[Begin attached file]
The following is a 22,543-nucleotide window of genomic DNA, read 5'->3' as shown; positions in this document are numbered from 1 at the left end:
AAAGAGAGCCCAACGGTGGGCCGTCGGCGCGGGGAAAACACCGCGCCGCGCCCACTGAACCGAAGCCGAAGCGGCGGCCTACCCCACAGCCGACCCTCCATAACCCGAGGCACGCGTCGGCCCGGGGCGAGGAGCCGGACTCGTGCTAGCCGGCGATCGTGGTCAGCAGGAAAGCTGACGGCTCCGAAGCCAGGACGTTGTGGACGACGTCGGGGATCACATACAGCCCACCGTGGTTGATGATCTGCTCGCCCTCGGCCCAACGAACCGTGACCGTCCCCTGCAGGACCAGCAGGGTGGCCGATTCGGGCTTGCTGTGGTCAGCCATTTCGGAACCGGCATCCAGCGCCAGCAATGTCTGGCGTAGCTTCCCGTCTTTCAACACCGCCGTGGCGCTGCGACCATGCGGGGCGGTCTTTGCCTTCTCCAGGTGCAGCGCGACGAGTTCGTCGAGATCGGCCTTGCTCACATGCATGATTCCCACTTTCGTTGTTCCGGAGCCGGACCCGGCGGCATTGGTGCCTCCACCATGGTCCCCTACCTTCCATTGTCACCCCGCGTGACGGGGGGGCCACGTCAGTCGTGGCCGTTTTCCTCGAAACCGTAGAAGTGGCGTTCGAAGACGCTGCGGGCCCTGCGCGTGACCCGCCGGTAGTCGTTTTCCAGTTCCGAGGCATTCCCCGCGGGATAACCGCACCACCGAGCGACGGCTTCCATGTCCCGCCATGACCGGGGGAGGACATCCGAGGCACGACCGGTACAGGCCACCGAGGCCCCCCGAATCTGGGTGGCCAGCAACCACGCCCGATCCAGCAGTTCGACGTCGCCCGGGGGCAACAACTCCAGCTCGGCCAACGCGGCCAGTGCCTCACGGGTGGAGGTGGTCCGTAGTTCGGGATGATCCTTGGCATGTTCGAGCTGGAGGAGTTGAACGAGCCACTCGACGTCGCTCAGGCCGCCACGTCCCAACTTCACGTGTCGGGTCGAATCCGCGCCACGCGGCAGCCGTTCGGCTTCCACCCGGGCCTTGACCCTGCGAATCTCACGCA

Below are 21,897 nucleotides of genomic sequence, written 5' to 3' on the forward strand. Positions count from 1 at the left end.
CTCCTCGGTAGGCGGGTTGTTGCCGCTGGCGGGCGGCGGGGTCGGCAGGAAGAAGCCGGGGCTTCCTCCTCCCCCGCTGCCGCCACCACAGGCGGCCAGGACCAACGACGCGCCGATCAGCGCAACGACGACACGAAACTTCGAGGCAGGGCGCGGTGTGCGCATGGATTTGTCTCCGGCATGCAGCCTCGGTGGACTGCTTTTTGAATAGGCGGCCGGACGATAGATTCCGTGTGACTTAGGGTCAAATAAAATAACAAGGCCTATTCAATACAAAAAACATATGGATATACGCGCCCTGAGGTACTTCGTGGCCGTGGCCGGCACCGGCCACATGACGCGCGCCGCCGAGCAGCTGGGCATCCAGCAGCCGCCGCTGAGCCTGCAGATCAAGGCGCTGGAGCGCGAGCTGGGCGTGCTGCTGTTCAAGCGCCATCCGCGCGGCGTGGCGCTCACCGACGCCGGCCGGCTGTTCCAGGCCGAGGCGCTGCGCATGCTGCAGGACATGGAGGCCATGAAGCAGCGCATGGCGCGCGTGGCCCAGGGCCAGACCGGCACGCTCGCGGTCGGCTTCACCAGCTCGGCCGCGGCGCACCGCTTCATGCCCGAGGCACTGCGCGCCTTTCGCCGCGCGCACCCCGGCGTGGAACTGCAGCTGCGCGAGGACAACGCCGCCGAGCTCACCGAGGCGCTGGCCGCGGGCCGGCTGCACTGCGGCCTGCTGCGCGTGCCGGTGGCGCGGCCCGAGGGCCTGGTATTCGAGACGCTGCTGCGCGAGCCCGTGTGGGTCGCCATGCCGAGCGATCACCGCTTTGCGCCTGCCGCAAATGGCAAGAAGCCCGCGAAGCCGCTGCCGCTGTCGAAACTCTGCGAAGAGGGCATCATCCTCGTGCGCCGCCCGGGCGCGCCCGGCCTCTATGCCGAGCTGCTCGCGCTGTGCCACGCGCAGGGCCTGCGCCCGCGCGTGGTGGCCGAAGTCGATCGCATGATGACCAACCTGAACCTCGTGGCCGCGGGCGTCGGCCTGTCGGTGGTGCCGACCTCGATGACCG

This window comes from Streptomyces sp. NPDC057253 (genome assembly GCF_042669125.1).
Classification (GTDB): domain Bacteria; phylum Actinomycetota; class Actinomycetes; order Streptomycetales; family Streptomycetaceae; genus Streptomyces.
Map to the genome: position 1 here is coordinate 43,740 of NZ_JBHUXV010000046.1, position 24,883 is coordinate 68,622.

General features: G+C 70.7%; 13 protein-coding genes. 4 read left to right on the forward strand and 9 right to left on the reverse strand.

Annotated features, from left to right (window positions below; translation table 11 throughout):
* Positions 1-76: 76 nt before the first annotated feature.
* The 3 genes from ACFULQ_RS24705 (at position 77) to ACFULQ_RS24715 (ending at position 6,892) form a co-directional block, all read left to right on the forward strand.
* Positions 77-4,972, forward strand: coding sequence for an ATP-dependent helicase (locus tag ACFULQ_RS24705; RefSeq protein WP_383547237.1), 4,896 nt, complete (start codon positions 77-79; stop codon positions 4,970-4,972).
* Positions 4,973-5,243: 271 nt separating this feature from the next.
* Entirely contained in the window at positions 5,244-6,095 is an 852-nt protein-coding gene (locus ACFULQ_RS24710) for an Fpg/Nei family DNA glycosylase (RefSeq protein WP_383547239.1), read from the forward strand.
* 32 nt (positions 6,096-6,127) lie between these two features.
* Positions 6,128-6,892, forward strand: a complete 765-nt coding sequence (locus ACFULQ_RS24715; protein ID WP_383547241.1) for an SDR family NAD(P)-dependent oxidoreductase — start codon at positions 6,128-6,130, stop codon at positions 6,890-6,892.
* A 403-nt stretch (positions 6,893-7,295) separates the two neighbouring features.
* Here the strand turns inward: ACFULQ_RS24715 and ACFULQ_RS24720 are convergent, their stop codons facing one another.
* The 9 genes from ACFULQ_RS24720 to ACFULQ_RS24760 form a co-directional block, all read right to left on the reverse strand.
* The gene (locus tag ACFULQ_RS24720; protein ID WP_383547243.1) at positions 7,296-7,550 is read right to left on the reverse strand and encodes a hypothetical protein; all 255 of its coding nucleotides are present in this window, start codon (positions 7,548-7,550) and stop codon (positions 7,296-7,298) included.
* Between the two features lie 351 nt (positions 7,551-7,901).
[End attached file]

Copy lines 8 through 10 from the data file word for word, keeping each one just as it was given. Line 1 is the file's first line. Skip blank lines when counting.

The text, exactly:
General features: G+C 70.7%; 13 protein-coding genes. 4 read left to right on the forward strand and 9 right to left on the reverse strand.

Annotated features, from left to right (window positions below; translation table 11 throughout):
* Positions 1-76: 76 nt before the first annotated feature.